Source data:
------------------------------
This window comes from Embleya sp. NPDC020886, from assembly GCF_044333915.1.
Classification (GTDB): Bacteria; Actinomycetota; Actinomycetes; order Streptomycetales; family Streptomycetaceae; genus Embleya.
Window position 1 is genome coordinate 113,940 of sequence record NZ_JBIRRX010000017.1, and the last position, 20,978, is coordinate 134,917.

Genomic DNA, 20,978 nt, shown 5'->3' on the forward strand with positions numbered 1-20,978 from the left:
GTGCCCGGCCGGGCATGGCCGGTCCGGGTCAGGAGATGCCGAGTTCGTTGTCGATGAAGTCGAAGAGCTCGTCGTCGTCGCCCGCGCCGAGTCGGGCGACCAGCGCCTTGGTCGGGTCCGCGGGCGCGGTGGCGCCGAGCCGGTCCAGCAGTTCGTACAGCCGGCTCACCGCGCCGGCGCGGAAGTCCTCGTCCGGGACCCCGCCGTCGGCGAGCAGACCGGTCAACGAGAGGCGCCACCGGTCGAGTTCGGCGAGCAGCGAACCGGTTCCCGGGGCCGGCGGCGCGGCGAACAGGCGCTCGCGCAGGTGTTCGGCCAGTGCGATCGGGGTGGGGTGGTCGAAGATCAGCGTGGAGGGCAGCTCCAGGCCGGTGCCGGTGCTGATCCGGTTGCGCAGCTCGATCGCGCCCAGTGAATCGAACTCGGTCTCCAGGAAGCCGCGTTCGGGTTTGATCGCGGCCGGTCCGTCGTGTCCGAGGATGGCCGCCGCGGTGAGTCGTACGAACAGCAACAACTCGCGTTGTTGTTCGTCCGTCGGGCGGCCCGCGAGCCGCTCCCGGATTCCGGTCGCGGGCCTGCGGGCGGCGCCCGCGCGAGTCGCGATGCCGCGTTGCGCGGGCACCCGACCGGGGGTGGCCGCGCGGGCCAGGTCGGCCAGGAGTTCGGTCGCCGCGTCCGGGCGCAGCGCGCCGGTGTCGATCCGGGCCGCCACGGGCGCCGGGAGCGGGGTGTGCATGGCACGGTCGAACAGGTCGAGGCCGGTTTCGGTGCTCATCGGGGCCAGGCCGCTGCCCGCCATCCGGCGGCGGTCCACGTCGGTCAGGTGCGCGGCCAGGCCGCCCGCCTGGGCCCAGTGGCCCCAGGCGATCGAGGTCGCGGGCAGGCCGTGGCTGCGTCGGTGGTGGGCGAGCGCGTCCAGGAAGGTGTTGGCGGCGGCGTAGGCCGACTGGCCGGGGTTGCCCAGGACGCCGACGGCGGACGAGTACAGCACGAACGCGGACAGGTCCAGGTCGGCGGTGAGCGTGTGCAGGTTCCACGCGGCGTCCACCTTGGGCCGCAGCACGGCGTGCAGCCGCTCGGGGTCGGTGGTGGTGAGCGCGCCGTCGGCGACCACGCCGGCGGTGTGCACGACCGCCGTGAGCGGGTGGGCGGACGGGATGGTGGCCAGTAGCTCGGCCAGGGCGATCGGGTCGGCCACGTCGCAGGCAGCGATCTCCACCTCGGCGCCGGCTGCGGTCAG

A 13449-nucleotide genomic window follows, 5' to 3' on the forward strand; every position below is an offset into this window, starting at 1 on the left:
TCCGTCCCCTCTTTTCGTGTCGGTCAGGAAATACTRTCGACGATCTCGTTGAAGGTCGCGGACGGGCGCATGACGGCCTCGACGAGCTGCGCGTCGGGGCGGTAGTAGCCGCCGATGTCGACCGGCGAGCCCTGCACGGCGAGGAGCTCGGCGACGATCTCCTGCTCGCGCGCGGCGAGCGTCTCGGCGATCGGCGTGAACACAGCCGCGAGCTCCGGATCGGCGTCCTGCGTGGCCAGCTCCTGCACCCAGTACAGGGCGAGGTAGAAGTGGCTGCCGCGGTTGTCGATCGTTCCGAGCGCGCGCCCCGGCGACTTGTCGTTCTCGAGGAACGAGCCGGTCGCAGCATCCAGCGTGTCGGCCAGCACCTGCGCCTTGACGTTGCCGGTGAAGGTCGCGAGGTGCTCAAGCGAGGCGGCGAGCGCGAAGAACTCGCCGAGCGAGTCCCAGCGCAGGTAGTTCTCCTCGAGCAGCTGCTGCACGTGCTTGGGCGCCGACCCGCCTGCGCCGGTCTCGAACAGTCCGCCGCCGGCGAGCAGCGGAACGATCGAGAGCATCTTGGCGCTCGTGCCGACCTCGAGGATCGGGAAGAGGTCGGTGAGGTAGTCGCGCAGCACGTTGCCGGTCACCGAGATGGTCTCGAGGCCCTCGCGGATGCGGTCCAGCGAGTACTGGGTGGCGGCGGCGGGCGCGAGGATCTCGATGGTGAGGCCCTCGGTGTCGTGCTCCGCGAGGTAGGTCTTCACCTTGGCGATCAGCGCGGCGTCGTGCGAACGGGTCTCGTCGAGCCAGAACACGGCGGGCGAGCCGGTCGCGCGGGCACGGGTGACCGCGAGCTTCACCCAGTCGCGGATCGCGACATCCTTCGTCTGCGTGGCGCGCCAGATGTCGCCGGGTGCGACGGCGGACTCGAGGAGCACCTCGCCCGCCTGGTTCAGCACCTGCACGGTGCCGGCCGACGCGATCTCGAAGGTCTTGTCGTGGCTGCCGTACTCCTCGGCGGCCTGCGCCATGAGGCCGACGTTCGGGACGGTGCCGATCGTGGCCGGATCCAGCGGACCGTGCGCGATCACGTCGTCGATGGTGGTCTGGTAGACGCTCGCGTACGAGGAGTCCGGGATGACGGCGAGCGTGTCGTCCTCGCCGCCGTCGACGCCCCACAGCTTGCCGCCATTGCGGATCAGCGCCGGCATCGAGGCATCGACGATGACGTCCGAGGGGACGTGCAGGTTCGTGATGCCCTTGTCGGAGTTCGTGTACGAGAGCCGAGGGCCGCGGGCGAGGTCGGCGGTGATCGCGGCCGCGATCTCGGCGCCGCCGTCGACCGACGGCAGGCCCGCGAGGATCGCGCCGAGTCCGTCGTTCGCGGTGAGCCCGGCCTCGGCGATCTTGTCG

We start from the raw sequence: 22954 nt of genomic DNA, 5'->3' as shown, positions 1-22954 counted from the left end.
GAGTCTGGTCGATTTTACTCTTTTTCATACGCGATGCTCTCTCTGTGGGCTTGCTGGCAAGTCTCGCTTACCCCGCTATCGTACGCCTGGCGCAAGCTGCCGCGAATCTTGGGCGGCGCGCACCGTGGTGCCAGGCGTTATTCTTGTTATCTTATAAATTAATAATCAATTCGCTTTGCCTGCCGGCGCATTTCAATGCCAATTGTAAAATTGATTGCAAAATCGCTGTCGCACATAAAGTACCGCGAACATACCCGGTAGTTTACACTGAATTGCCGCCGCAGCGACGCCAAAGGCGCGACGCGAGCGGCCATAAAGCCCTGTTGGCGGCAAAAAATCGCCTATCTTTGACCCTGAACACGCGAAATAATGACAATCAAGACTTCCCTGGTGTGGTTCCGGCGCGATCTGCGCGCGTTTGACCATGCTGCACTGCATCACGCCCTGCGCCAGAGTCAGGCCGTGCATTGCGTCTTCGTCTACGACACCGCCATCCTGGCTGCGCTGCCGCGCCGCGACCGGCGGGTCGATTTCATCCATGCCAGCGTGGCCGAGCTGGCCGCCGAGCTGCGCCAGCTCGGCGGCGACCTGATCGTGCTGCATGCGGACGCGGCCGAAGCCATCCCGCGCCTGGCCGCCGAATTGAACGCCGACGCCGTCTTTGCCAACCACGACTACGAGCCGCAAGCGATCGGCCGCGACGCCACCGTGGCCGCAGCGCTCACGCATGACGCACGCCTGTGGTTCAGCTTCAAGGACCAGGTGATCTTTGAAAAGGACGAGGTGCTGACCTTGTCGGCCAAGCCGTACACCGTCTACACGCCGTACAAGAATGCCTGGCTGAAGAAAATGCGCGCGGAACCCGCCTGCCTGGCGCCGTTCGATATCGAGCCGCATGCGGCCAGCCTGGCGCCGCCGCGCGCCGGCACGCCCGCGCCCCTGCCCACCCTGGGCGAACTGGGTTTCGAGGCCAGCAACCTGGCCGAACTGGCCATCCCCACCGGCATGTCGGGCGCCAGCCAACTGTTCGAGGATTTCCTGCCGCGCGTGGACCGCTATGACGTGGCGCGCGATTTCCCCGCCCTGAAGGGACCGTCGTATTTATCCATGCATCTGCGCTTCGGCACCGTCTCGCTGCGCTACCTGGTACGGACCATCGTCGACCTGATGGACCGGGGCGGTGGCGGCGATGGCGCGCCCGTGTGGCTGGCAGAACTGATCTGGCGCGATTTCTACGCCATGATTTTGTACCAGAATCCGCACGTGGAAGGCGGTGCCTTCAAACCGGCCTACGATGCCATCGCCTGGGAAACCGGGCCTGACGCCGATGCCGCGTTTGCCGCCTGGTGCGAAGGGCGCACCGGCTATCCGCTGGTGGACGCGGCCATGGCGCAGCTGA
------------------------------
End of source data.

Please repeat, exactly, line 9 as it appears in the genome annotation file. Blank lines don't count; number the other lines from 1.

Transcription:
GAGTCTGGTCGATTTTACTCTTTTTCATACGCGATGCTCTCTCTGTGGGCTTGCTGGCAAGTCTCGCTTACCCCGCTATCGTACGCCTGGCGCAAGCTGCCGCGAATCTTGGGCGGCGCGCACCGTGGTGCCAGGCGTTATTCTTGTTATCTTATAAATTAATAATCAATTCGCTTTGCCTGCCGGCGCATTTCAATGCCAATTGTAAAATTGATTGCAAAATCGCTGTCGCACATAAAGTACCGCGAACATACCCGGTAGTTTACACTGAATTGCCGCCGCAGCGACGCCAAAGGCGCGACGCGAGCGGCCATAAAGCCCTGTTGGCGGCAAAAAATCGCCTATCTTTGACCCTGAACACGCGAAATAATGACAATCAAGACTTCCCTGGTGTGGTTCCGGCGCGATCTGCGCGCGTTTGACCATGCTGCACTGCATCACGCCCTGCGCCAGAGTCAGGCCGTGCATTGCGTCTTCGTCTACGACACCGCCATCCTGGCTGCGCTGCCGCGCCGCGACCGGCGGGTCGATTTCATCCATGCCAGCGTGGCCGAGCTGGCCGCCGAGCTGCGCCAGCTCGGCGGCGACCTGATCGTGCTGCATGCGGACGCGGCCGAAGCCATCCCGCGCCTGGCCGCCGAATTGAACGCCGACGCCGTCTTTGCCAACCACGACTACGAGCCGCAAGCGATCGGCCGCGACGCCACCGTGGCCGCAGCGCTCACGCATGACGCACGCCTGTGGTTCAGCTTCAAGGACCAGGTGATCTTTGAAAAGGACGAGGTGCTGACCTTGTCGGCCAAGCCGTACACCGTCTACACGCCGTACAAGAATGCCTGGCTGAAGAAAATGCGCGCGGAACCCGCCTGCCTGGCGCCGTTCGATATCGAGCCGCATGCGGCCAGCCTGGCGCCGCCGCGCGCCGGCACGCCCGCGCCCCTGCCCACCCTGGGCGAACTGGGTTTCGAGGCCAGCAACCTGGCCGAACTGGCCATCCCCACCGGCATGTCGGGCGCCAGCCAACTGTTCGAGGATTTCCTGCCGCGCGTGGACCGCTATGACGTGGCGCGCGATTTCCCCGCCCTGAAGGGACCGTCGTATTTATCCATGCATCTGCGCTTCGGCACCGTCTCGCTGCGCTACCTGGTACGGACCATCGTCGACCTGATGGACCGGGGCGGTGGCGGCGATGGCGCGCCCGTGTGGCTGGCAGAACTGATCTGGCGCGATTTCTACGCCATGATTTTGTACCAGAATCCGCACGTGGAAGGCGGTGCCTTCAAACCGGCCTACGATGCCATCGCCTGGGAAACCGGGCCTGACGCCGATGCCGCGTTTGCCGCCTGGTGCGAAGGGCGCACCGGCTATCCGCTGGTGGACGCGGCCATGGCGCAGCTGA